“We know how to deliver great mobile experiences, and so last year we vowed to create a tax returns app,” said Tan. “With the app, people can start and stop whenever and wherever they are. They can start lodging while they’re on the train, and finish when they’re home. They can lodge their tax returns on the go, which is critical to the mobile experience.”

A few days prior to launching Tax Returns, Pocketbook released its Tax Calculator app. Tan said existing tax calculators were either working out a user’s tax return based on their salary or on the income bracket they fall into. None of them, according to Tan, deliver a great experience. Added to that, the results can be way off the mark.

As mentioned earlier, Pocketbook has been firmly focused on growing its user base. Now that Pocketbook has well over 100,000 users, and plenty of financial data, especially around users’ spending habits, it is now looking at opportunities to add value to users.

The Tax Returns app is the first example of how the company will build and monetise its offerings. Tan told Startup Daily that they’re looking to add value in areas like housing prices, mortgages and interest rates.

“One of the things that people need to realise is, instead of changing their spending behaviour, there are better interest rates out there in the market that can contribute to drastic savings. People don’t necessarily need to change how they spend their money,” said Tan. “Thematically, these are the things we’re looking at to see how we can add value to users through technology, and make money by delivering great experiences.”

While data insights will drive Pocketbook’s monetisation strategy, Tan stressed the importance of listening to users, especially in a constantly evolving consumer landscape.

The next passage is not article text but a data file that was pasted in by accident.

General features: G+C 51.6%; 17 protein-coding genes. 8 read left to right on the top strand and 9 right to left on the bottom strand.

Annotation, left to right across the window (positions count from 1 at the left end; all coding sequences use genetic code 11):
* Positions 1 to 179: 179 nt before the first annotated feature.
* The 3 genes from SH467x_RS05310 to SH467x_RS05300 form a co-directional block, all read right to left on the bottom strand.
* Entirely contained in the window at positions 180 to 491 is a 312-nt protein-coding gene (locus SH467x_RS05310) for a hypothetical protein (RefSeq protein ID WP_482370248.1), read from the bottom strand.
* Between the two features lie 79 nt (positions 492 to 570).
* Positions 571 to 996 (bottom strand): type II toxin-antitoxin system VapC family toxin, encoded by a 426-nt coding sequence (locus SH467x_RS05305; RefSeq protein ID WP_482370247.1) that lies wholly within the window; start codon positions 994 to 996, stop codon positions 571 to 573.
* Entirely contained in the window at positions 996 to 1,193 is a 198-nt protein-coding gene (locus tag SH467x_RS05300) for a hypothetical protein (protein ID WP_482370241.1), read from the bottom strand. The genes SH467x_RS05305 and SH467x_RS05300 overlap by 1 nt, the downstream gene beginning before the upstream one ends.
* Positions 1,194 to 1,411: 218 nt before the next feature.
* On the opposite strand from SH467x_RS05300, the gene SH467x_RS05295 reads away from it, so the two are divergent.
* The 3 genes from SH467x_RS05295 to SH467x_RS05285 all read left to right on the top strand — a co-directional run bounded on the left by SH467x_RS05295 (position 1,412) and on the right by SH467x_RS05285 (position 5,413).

“We came to the realisation that the cues we take to move forward really lies in what our user base and audience tell us. It doesn’t come from trying to copy what other people are doing, but [leveraging] our strengths in building products, and then looking at what our users are telling us. Data is a key component of it, but so is listening to our users,” said Tan.

“We get about 50 emails a day. Alvin and I go through it ourselves because we recognise the importance of being in touch with what users are saying and let that guide product development. Sometimes it’s positive feedback, sometimes it’s issues with things, sometimes it’s suggestions about what features they would like to see.

“But when we went out and asked our users ‘if we were to build something around tax, what would you like?’ Everyone said ‘lodge’. That really helped us formulate what to do next.”

Pocketbook does plan on raising additional funds in the future, but is currently focusing on getting the tex returns experience right.

“July to October is a critical time to make sure it works well and it’s a success. We’ll decide what to do next after that,” said Tan. 

Disclosure: An investor in Pocketbook is also a shareholder of Shoe String Media, which owns Startup Daily.